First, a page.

Second, decide whether the pre-assessment will provide information about students’ prerequisite knowledge and skills, background and experience with the content, or current understandings, attitudes, interests, or dispositions.

Third, craft pre-assessment questions or tasks. Questions or tasks that are effective for pre-assessment of students with disabilities have the following characteristics:

  • Align with the standards or learning goals from the upcoming unit or sequence of lessons
  • Preview for students the content they will be focusing on (pique interest, act as an advance organizer, activate a schema)
  • Elicit a response that makes student thinking visible
  • Avoid extraneous barriers (e.g., language, reading level) and use multiple modalities
  • Lead to information about student strengths as well as needs
  • Reference some sort of learning progress map that is useful for instructional planning

Ensure that these characteristics are reflected in the distance learning environment.

Ten Pre-Assessment Tools

Tool 1: Oral Questioning/Introductory Discussion

Oral questioning can elicit student thinking in an introductory discussion before a unit or sequence of lessons. The discussion might be about students’ understanding of prerequisite concepts, current understanding of key concepts to be taught, previous school experiences with the content, current interests and attitudes toward the concept, or personal connections with the topic. Oral questioning can provide some information about individual students but is most useful for pre-assessment at the group level, to get a sense of the range of cognitive and affective responses to the content within the class.

From oral questioning and discussion, students can gain an advance organizer to activate prior knowledge and help anticipate what they will be learning. It can help them see that they already have some background knowledge or familiarity with the topic.

During distance learning, oral questioning and discussion can be done remotely via conferencing software, or students can respond via chat. If you want students to do their discussions in small groups, you can use breakout rooms and visit them, or ask students to capture their answers to the question on a Google doc or note catcher app. Be sure that students are able to use their typical accommodations and other accessibility features during these chats and discussions.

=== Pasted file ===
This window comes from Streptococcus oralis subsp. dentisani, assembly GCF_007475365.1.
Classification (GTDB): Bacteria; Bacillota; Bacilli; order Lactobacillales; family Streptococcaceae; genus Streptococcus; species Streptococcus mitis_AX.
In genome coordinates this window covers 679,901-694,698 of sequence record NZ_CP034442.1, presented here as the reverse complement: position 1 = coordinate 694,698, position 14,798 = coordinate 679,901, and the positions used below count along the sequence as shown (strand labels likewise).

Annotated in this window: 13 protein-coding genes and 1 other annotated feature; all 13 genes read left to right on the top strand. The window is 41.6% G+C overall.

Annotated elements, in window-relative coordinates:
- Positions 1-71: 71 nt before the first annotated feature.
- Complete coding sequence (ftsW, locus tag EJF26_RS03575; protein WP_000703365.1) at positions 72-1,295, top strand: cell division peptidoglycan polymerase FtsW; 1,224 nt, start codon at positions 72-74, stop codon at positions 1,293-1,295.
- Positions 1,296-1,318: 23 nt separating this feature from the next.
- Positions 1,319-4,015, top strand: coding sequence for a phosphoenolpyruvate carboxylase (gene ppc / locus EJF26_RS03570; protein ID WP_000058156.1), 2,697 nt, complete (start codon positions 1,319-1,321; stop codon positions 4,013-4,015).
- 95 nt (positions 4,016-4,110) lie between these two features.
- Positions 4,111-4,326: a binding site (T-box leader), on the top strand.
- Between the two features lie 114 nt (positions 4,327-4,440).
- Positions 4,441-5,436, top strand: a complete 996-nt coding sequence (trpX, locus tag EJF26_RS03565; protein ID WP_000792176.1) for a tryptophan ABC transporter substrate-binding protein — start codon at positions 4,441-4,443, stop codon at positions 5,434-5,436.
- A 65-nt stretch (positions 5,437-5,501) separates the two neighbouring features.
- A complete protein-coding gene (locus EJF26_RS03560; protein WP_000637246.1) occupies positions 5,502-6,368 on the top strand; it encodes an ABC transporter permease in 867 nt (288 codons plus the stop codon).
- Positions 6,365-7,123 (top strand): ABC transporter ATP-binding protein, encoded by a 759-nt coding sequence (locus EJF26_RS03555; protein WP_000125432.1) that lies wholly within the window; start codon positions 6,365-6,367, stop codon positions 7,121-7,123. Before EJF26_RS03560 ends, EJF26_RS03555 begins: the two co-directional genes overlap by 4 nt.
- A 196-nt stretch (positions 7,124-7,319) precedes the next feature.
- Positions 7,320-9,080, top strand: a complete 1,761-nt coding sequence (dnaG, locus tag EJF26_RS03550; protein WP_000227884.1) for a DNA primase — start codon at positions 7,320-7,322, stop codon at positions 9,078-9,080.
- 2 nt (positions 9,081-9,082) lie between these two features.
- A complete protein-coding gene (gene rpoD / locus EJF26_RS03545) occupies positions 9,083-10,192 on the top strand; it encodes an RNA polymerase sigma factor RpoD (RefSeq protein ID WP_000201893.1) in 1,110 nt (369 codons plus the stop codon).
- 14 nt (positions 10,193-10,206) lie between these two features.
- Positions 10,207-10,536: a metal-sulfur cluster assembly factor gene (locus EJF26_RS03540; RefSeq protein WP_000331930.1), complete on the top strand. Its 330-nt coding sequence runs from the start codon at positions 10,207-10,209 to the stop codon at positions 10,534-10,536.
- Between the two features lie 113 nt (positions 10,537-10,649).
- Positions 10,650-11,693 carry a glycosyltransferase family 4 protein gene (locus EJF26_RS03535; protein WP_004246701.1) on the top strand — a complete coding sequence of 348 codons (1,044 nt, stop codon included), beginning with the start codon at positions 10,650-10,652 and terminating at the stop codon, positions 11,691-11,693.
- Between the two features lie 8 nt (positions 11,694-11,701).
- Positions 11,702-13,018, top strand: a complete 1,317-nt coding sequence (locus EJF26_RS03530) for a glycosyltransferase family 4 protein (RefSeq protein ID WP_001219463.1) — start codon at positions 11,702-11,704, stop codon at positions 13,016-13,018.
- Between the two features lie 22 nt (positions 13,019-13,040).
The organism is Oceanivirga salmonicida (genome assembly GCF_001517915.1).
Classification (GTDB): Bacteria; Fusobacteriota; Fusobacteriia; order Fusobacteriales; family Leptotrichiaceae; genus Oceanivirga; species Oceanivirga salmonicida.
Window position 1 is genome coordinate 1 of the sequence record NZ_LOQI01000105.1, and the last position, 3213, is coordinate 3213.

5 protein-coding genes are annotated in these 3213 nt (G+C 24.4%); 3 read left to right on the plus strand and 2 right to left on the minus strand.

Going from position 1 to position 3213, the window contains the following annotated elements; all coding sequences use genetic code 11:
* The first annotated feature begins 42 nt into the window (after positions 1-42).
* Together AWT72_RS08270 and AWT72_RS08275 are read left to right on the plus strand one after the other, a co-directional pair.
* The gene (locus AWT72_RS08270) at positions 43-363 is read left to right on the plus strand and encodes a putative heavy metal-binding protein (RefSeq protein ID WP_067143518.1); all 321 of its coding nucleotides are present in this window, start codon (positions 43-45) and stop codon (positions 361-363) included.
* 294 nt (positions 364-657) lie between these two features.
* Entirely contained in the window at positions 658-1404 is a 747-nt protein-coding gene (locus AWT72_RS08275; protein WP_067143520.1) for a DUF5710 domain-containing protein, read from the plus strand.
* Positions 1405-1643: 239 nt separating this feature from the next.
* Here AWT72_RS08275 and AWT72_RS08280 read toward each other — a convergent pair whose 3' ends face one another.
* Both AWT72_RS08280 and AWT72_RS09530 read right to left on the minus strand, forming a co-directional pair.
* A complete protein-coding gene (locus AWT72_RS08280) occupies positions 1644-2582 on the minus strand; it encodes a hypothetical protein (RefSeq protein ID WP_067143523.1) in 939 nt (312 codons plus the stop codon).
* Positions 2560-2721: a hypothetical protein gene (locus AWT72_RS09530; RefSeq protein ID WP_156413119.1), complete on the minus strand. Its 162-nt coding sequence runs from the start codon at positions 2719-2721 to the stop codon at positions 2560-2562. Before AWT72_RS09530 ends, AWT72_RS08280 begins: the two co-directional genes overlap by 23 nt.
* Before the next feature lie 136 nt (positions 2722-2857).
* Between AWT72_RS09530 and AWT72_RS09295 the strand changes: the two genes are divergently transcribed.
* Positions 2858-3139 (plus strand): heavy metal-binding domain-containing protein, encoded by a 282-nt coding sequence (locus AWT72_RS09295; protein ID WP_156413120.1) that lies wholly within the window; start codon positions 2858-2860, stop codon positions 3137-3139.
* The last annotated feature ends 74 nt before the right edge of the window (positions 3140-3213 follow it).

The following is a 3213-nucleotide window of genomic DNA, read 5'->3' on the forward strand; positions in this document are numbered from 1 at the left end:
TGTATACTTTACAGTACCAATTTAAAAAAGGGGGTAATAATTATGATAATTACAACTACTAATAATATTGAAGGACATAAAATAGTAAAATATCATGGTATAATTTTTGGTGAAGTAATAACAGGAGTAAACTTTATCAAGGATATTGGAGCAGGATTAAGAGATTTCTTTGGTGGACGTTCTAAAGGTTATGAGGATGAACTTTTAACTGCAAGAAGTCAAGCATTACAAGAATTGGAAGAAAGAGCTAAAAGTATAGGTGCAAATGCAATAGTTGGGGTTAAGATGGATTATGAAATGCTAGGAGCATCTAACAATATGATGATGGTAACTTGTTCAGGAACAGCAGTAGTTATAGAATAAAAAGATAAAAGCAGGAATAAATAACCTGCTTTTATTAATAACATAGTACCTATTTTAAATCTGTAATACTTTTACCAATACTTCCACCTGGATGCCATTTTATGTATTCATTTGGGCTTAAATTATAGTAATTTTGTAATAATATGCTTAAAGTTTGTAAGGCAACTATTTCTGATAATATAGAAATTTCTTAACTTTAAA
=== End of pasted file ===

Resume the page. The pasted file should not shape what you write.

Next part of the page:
Craft an open question—a question that does not have one right answer—or a question that does have a right answer but requires students to explain their reasoning. Make sure the question directly taps into the understandings, attitudes, or experiences you want to assess. Pose the question and have students respond to each other, using follow-up questioning strategies. For example, you could ask “Do you agree, disagree, or have something to add?” to give students some structured ways to respond to each other and keep the discussion going.

Example. A fifth-grade teacher is preparing a series of lessons in which students will learn that the weight of matter is conserved, no matter the kinds of changes the matter undergoes. Prerequisite knowledge includes understanding the possible changes: matter can change from one state to another (solid, liquid, gas) and it can be changed by dissolving or mixing other matter into it. The teacher begins the series of lessons with a discussion and makes evident how students remember these changes. She starts a discussion with the question, “Suppose you got a cup of water from the tap in the sink. What are some ways you could change it into something else?” The teacher might encourage the use of physical representations such as a cup with water. This will be helpful for all students, especially for students with disabilities, in distance learning environments.

Tool 2: Brainstorming Session

A brainstorming session is a way to capture and organize students’ thoughts about one question. It is similar in purpose to oral questioning with discussion, except that it is focused on one question and leads to a product. It yields information at the class level. Brainstorming sessions are better suited to eliciting student knowledge rather than attitudes or interests. Ask the students a question and give them some “think time,” then call on students to contribute.